Leave the 1500-foot rule alone.

    Since this drive for a zone change was triggered by the difficulties of an obviously responsible, good citizen of Bridgeport to open a liquor store, perhaps the city can help this businessman to find a suitable, pre-existing liquor store for sale elsewhere in the city, or can help him to locate suitable space to accommodate his goals in a properly zoned area. In regard to his currently unusable investment; perhaps the city can help him to sublease his refurbished space for use in an appropriately zoned capacity so he doesn’t have to undergo undue financial hardship.

    But truly, we need to tighten ALL our zoning regulations, not relax them. We are taking a zoning code already deficient in logic and vision and making it even more chaotic and counterproductive. Is this any way to create the opportunity for socioeconomic progress in our city?!

    The money being spent to change the liquor zoning provisions in our zoning code by the businessman in question would be much better spent in finding a suitable, presently permitted location and in finding a better use for the inappropriately zoned property.

    I hope the parties involved all take the time to do some thinking before the zoning hearing comes up and that they decide to save themselves some money and stress and just take the suggested, more positive route to achieving their business goals.

  5. First CT law
    Under Section 30-14a of the Connecticut General Statutes, the Department may issue one (1) package store permit for every 2,500 residents of a town as determined by the most recently completed decennial census.

    This being said, Bridgeport
    Most recent census.
    Thus maximum allowed would be only
    I do not know how many we have but it could be easily found in the consumers protection website.

    This does not include bodegas that operate under a grocery store permit of at last count was over 108, several years ago.

    The change in footage then cannot increase the amount to be allowed in Bridgeport so the racist Harlem thought would be out and this would allow obviously for this one piece of political property to be utilized as a package store.
    So keep the liquor store away from the churches, daycares, schools because every bodega already sells beer if not more at those locations. Let them amend the package store competition then if they want to battle it out 750 to 750 so be it. But given the taxes and the set state law on alcohol you would only be hurting yourself to compete like that when profits are minimal.

  6. Liquor pricing laws have evolved over the last 35 years.

    Package stores used to be protected under the Fair Trade Act that used to guarantee minimum mark-up margins for profit. 17% on Beer, 21% on Liquor and 33% on Wine. In the early ’80s this was changed to a minimum bottle price dictated by the State Liquor Control. How you make your extra margins are dictated by your purchasing power through monthly post-offs. When this new pricing structure was implemented you had a lot of mom and pop stores close. This is what brought about the stores per population format Four Flats described above.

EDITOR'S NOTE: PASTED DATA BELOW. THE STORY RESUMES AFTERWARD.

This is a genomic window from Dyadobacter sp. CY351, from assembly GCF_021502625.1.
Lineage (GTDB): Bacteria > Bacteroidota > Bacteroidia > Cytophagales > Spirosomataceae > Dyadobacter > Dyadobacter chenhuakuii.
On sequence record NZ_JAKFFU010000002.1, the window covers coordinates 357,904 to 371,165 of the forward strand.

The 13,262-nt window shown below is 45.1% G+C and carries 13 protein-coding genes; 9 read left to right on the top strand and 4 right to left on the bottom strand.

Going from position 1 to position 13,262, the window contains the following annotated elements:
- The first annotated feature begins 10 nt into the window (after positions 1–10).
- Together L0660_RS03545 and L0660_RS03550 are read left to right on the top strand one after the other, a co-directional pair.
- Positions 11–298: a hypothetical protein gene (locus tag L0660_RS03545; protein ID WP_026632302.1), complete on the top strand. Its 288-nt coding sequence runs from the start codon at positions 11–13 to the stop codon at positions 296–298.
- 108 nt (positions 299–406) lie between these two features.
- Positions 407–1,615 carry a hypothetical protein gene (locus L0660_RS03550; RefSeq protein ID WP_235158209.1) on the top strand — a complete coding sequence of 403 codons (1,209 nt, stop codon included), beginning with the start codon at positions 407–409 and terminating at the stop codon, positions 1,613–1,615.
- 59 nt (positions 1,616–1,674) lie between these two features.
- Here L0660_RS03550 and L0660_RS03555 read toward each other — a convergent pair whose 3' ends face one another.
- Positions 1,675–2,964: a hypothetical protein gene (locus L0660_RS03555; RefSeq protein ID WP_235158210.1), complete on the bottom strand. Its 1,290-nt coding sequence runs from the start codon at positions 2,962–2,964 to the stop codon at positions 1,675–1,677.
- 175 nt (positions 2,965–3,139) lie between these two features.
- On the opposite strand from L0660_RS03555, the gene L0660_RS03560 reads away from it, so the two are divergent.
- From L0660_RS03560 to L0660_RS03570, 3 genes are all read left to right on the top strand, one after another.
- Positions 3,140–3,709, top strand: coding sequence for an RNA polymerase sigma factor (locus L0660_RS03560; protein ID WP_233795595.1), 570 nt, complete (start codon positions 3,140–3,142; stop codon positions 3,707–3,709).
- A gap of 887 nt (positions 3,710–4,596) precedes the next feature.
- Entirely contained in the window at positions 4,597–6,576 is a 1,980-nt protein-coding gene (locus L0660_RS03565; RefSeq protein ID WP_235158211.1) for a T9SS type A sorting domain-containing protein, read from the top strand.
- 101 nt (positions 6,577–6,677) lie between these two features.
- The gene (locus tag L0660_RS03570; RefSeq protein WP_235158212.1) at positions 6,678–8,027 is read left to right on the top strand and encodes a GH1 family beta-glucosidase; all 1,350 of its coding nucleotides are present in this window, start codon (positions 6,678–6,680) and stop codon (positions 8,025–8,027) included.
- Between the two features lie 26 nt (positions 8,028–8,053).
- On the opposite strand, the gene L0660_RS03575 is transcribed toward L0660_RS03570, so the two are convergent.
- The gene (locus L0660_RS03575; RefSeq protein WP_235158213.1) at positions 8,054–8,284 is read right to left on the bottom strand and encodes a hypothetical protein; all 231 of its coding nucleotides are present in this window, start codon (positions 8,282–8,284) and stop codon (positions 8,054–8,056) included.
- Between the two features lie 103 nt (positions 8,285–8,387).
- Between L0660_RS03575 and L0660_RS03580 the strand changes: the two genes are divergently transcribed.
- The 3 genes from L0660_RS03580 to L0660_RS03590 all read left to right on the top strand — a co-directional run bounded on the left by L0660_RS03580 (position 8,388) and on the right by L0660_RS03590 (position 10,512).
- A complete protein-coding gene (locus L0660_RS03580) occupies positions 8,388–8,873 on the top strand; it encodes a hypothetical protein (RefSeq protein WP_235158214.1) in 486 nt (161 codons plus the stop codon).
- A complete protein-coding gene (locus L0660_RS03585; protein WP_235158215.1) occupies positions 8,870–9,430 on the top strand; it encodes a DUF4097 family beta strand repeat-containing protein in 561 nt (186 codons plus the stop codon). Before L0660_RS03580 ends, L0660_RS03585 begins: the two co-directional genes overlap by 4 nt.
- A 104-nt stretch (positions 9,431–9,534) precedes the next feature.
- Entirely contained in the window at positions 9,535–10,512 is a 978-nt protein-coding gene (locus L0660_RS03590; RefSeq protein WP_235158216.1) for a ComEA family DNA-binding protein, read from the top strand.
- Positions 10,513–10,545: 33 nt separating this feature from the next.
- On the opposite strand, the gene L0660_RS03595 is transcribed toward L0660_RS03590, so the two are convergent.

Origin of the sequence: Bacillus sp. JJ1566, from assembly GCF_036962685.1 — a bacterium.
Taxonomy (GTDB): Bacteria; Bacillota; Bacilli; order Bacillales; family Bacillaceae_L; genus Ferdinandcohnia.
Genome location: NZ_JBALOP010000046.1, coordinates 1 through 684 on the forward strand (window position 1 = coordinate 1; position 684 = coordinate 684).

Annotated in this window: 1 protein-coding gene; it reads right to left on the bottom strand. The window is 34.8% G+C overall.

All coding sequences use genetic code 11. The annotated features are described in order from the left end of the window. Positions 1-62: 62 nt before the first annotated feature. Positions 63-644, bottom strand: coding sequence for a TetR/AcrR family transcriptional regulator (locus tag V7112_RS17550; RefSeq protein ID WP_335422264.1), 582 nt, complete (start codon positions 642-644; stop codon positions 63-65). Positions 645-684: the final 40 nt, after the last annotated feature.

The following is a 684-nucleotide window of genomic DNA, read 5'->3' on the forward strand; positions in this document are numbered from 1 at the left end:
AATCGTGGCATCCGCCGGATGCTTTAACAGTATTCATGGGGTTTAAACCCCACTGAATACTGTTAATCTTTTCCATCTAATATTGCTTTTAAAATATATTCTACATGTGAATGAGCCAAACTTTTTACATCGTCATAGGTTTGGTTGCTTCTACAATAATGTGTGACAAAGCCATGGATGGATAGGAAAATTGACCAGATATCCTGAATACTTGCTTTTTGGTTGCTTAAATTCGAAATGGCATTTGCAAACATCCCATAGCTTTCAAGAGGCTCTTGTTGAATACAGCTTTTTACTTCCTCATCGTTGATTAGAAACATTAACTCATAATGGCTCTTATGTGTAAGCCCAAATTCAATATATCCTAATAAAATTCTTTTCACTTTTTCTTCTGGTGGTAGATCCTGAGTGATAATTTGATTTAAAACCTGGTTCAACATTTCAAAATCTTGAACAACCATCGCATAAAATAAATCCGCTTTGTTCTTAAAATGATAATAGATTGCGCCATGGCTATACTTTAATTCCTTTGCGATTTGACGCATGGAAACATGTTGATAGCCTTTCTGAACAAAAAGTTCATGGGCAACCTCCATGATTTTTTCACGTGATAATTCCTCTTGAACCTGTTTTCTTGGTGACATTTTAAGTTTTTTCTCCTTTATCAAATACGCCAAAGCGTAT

There have been several attempts by Malloy and the Distillers and Wholesale Distributors to throw out the minimum bottle price law. You could be allowed to sell a bottle below the wholesale price you bought it for. Consider this marketing technique of a loss-leader or in liquor terms a loss-liter strategy. The Big-Box Stores similar to Bev Max want this model to disrupt the market to eliminate the smaller stores. Once they controlled the market it would bring about higher prices after this market disruption. It could result in price collusion by these mega-stores.

    The 1500-foot rule was originally instituted years ago through the protectionist trade organization, the Greater Bridgeport Package Store Association.

    A free market system should allow this text amendment to proceed and put the onus on the state statute regarding permits per population.

    1. Seems like Follow the Money tracks liquor prices like most people track the stock market. He may be too vested in the price of booze to be taken seriously.
      And it would appear he thinks the distance between two stores should be as short as possible so he doesn’t get hurt stumbling from one store to the next.

  7. So much of Bridgeport “political action” is about maintaining the status quo. So when change is sought it is worthwhile to consider:
    Will the move favor any group protected at the moment like churches and schools? Or property owners? Or the City from a tax point of view? Or will it assist only a handful of folks and perhaps worsen one or more problems or issues which the City or State has to ultimately deal with in Social Services?
    Isn’t the basic question here: Are there currently sufficient places for the of-age adult consumers to purchase for off-premise use beer, wine and stronger spirits? Is there any evidence there are people calling into WICC, writing the CT Post or holding meetings on the steps of City Hall to express their firm belief we need to provide the opportunity for more package stores? Time will tell.

  8. No John, there is not. What there is, is a politically connected malcontent and a sleazy lawyer looking to turn this city into one big liquor store. You two idiots should try to do this where you live.

  9. It seems many of the same people who are lobbying for more liquor stores are the ones who lobbied against the Medical Marijuana Dispensary at the old North End Library, that would have included a holistic healing center. No wonder more young people don’t want to settle here and GE doesn’t think it’s too cool a place either, here in Fairfield County.

    1. Bob, my question to those complaints about the dispensary is it’s okay to have a pharmacy that dispenses morphine (heroin) or any number of known CONTROLLED substances, but has a problem with a pharmacist dispensing medical marijuana?

    2. Come on, Bob. This is when you prove yourself to be foolish.
      Even insinuating GE is moving because Bridgeport wouldn’t let a marijuana dispensary in the city is just stupid.

  10. I truly think once again Bridgeport is trying to prove how politically connected you have to be to get what you want.
    Here we have the Planning and Zoning Board considering changing its regulations to appease a friend of Mario’s.
    How small-minded can we be?

  11. Bob Walsh, you missed my point completely and you are a very nasty person. If I were ever to move out of Bridgeport it would be because of people like you.